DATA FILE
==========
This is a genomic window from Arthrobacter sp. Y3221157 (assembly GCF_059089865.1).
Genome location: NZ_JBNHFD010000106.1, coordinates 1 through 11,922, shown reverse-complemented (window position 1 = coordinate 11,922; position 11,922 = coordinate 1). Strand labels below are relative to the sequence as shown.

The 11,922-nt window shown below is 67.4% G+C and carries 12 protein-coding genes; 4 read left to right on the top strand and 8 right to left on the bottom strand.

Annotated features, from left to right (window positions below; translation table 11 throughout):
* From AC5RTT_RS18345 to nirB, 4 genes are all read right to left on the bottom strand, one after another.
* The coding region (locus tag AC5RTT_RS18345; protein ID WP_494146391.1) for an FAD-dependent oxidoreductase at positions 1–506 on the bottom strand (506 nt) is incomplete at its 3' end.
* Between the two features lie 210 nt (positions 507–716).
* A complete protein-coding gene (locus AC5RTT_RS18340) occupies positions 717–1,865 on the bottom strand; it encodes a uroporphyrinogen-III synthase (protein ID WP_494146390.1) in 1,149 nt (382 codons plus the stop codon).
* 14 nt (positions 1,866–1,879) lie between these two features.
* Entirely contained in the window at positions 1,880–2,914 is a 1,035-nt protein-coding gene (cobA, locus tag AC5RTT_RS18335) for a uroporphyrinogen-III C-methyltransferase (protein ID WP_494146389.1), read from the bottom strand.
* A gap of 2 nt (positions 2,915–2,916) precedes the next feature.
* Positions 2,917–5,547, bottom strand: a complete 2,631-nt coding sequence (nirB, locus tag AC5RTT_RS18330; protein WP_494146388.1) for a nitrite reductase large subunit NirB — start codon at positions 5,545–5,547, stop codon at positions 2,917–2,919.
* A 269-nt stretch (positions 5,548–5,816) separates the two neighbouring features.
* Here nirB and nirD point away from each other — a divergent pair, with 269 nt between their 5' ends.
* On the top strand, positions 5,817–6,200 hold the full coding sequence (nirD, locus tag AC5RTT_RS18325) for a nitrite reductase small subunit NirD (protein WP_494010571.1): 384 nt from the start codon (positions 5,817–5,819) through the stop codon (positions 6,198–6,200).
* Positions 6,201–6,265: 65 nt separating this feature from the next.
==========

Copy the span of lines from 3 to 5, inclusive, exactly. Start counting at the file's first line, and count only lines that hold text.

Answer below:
The 11,922-nt window shown below is 67.4% G+C and carries 12 protein-coding genes; 4 read left to right on the top strand and 8 right to left on the bottom strand.

Annotated features, from left to right (window positions below; translation table 11 throughout):
* From AC5RTT_RS18345 to nirB, 4 genes are all read right to left on the bottom strand, one after another.